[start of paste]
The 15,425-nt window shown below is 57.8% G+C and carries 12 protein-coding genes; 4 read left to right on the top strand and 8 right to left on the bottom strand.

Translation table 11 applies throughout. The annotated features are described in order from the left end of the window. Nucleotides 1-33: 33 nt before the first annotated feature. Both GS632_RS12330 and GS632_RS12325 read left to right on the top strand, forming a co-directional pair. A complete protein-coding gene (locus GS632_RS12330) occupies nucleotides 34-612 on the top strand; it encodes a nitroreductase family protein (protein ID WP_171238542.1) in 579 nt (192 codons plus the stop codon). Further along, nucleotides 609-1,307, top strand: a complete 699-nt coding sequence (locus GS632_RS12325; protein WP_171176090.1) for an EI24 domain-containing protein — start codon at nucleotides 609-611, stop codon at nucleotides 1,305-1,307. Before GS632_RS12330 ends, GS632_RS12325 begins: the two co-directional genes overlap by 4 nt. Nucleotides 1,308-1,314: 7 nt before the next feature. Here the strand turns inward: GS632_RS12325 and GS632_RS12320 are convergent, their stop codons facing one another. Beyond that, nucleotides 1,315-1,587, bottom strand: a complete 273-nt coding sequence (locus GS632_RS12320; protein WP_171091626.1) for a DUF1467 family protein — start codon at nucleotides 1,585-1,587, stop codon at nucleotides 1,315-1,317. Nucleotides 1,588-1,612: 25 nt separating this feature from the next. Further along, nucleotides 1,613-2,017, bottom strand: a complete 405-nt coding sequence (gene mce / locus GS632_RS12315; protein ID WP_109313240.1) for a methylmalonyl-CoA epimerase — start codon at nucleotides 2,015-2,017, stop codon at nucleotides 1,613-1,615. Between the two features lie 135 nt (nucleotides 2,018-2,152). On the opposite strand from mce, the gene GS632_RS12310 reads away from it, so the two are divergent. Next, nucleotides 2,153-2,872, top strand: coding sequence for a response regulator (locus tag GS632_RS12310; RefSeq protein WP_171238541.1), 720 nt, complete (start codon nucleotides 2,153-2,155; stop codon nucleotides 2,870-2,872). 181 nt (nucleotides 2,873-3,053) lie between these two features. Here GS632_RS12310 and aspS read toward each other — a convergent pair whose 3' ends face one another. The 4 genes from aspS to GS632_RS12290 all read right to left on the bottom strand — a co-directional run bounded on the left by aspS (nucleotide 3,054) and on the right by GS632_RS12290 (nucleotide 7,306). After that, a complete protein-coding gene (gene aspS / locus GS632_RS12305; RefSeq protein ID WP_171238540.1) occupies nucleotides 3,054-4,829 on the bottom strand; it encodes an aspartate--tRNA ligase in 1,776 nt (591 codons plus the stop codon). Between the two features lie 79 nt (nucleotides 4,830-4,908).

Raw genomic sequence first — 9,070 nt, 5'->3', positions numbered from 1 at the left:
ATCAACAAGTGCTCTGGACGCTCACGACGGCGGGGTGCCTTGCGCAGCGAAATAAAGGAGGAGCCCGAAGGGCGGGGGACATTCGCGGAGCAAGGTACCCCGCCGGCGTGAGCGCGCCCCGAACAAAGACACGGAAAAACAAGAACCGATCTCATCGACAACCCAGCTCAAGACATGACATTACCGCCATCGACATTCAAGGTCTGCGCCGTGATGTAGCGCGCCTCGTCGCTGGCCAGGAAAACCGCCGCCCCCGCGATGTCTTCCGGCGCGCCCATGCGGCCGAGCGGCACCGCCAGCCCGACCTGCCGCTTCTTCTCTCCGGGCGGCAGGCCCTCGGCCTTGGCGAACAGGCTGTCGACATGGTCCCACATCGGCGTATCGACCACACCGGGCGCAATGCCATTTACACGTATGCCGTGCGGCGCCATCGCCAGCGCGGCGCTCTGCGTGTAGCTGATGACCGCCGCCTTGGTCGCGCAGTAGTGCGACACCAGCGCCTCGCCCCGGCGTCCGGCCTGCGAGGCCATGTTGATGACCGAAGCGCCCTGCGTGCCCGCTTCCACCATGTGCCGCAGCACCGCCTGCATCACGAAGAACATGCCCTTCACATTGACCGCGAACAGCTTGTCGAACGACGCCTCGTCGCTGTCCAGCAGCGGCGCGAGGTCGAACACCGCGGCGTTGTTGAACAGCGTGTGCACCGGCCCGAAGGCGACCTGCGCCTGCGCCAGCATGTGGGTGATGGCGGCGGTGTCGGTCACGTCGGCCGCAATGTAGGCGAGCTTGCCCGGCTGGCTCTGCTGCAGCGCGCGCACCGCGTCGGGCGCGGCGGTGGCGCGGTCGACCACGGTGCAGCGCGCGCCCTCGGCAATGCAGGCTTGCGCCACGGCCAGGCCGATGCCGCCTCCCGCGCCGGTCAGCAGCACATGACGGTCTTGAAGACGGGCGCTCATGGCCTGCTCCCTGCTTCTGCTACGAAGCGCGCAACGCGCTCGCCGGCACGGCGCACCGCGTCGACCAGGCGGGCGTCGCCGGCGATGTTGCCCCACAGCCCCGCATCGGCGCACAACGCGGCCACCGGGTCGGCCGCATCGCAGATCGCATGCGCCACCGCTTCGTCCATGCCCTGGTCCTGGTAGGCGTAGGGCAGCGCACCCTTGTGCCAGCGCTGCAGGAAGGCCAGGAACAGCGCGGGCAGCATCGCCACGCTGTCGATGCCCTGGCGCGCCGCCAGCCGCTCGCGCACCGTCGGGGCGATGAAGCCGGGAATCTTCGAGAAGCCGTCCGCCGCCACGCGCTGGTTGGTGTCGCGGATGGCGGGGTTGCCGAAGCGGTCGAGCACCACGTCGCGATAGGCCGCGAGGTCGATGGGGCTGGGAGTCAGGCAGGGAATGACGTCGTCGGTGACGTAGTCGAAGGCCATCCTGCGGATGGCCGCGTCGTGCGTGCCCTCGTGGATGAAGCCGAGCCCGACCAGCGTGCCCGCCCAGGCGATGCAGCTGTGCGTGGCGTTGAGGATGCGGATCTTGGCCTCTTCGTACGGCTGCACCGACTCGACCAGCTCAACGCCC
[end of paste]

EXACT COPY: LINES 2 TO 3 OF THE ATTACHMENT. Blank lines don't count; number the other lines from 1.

Translation table 11 applies throughout. The annotated features are described in order from the left end of the window. Nucleotides 1-33: 33 nt before the first annotated feature. Both GS632_RS12330 and GS632_RS12325 read left to right on the top strand, forming a co-directional pair. A complete protein-coding gene (locus GS632_RS12330) occupies nucleotides 34-612 on the top strand; it encodes a nitroreductase family protein (protein ID WP_171238542.1) in 579 nt (192 codons plus the stop codon). Further along, nucleotides 609-1,307, top strand: a complete 699-nt coding sequence (locus GS632_RS12325; protein WP_171176090.1) for an EI24 domain-containing protein — start codon at nucleotides 609-611, stop codon at nucleotides 1,305-1,307. Before GS632_RS12330 ends, GS632_RS12325 begins: the two co-directional genes overlap by 4 nt. Nucleotides 1,308-1,314: 7 nt before the next feature. Here the strand turns inward: GS632_RS12325 and GS632_RS12320 are convergent, their stop codons facing one another. Beyond that, nucleotides 1,315-1,587, bottom strand: a complete 273-nt coding sequence (locus GS632_RS12320; protein WP_171091626.1) for a DUF1467 family protein — start codon at nucleotides 1,585-1,587, stop codon at nucleotides 1,315-1,317. Nucleotides 1,588-1,612: 25 nt separating this feature from the next. Further along, nucleotides 1,613-2,017, bottom strand: a complete 405-nt coding sequence (gene mce / locus GS632_RS12315; protein ID WP_109313240.1) for a methylmalonyl-CoA epimerase — start codon at nucleotides 2,015-2,017, stop codon at nucleotides 1,613-1,615. Between the two features lie 135 nt (nucleotides 2,018-2,152). On the opposite strand from mce, the gene GS632_RS12310 reads away from it, so the two are divergent. Next, nucleotides 2,153-2,872, top strand: coding sequence for a response regulator (locus tag GS632_RS12310; RefSeq protein WP_171238541.1), 720 nt, complete (start codon nucleotides 2,153-2,155; stop codon nucleotides 2,870-2,872). 181 nt (nucleotides 2,873-3,053) lie between these two features. Here GS632_RS12310 and aspS read toward each other — a convergent pair whose 3' ends face one another. The 4 genes from aspS to GS632_RS12290 all read right to left on the bottom strand — a co-directional run bounded on the left by aspS (nucleotide 3,054) and on the right by GS632_RS12290 (nucleotide 7,306). After that, a complete protein-coding gene (gene aspS / locus GS632_RS12305; RefSeq protein ID WP_171238540.1) occupies nucleotides 3,054-4,829 on the bottom strand; it encodes an aspartate--tRNA ligase in 1,776 nt (591 codons plus the stop codon). Between the two features lie 79 nt (nucleotides 4,830-4,908).

Raw genomic sequence first — 9,070 nt, 5'->3', positions numbered from 1 at the left: